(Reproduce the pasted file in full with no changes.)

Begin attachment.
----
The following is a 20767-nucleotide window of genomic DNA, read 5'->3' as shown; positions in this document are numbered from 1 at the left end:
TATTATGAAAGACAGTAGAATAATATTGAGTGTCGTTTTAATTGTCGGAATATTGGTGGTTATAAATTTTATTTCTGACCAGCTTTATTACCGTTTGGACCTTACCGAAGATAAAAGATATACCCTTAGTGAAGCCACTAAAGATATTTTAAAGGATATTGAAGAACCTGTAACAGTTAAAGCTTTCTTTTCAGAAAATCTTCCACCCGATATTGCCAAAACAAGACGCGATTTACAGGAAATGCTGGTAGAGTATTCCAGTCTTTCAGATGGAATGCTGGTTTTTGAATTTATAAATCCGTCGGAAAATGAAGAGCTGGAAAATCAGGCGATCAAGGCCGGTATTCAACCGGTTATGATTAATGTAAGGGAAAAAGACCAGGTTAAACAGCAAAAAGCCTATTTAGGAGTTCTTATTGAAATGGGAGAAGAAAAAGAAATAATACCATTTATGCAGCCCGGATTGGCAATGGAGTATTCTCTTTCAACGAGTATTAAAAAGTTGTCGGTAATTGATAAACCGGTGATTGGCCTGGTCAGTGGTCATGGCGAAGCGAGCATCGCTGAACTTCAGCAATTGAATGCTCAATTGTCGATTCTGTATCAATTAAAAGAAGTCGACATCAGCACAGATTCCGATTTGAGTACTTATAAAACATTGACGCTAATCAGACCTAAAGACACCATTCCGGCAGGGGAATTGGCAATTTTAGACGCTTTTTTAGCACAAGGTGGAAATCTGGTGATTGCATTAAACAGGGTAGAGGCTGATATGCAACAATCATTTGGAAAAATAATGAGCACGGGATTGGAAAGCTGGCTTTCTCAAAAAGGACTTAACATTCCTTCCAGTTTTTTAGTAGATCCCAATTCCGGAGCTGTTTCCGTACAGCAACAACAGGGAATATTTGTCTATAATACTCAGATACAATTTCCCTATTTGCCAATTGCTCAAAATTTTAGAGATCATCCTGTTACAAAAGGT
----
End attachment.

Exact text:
The following is a 20767-nucleotide window of genomic DNA, read 5'->3' as shown; positions in this document are numbered from 1 at the left end:
TATTATGAAAGACAGTAGAATAATATTGAGTGTCGTTTTAATTGTCGGAATATTGGTGGTTATAAATTTTATTTCTGACCAGCTTTATTACCGTTTGGACCTTACCGAAGATAAAAGATATACCCTTAGTGAAGCCACTAAAGATATTTTAAAGGATATTGAAGAACCTGTAACAGTTAAAGCTTTCTTTTCAGAAAATCTTCCACCCGATATTGCCAAAACAAGACGCGATTTACAGGAAATGCTGGTAGAGTATTCCAGTCTTTCAGATGGAATGCTGGTTTTTGAATTTATAAATCCGTCGGAAAATGAAGAGCTGGAAAATCAGGCGATCAAGGCCGGTATTCAACCGGTTATGATTAATGTAAGGGAAAAAGACCAGGTTAAACAGCAAAAAGCCTATTTAGGAGTTCTTATTGAAATGGGAGAAGAAAAAGAAATAATACCATTTATGCAGCCCGGATTGGCAATGGAGTATTCTCTTTCAACGAGTATTAAAAAGTTGTCGGTAATTGATAAACCGGTGATTGGCCTGGTCAGTGGTCATGGCGAAGCGAGCATCGCTGAACTTCAGCAATTGAATGCTCAATTGTCGATTCTGTATCAATTAAAAGAAGTCGACATCAGCACAGATTCCGATTTGAGTACTTATAAAACATTGACGCTAATCAGACCTAAAGACACCATTCCGGCAGGGGAATTGGCAATTTTAGACGCTTTTTTAGCACAAGGTGGAAATCTGGTGATTGCATTAAACAGGGTAGAGGCTGATATGCAACAATCATTTGGAAAAATAATGAGCACGGGATTGGAAAGCTGGCTTTCTCAAAAAGGACTTAACATTCCTTCCAGTTTTTTAGTAGATCCCAATTCCGGAGCTGTTTCCGTACAGCAACAACAGGGAATATTTGTCTATAATACTCAGATACAATTTCCCTATTTGCCAATTGCTCAAAATTTTAGAGATCATCCTGTTACAAAAGGT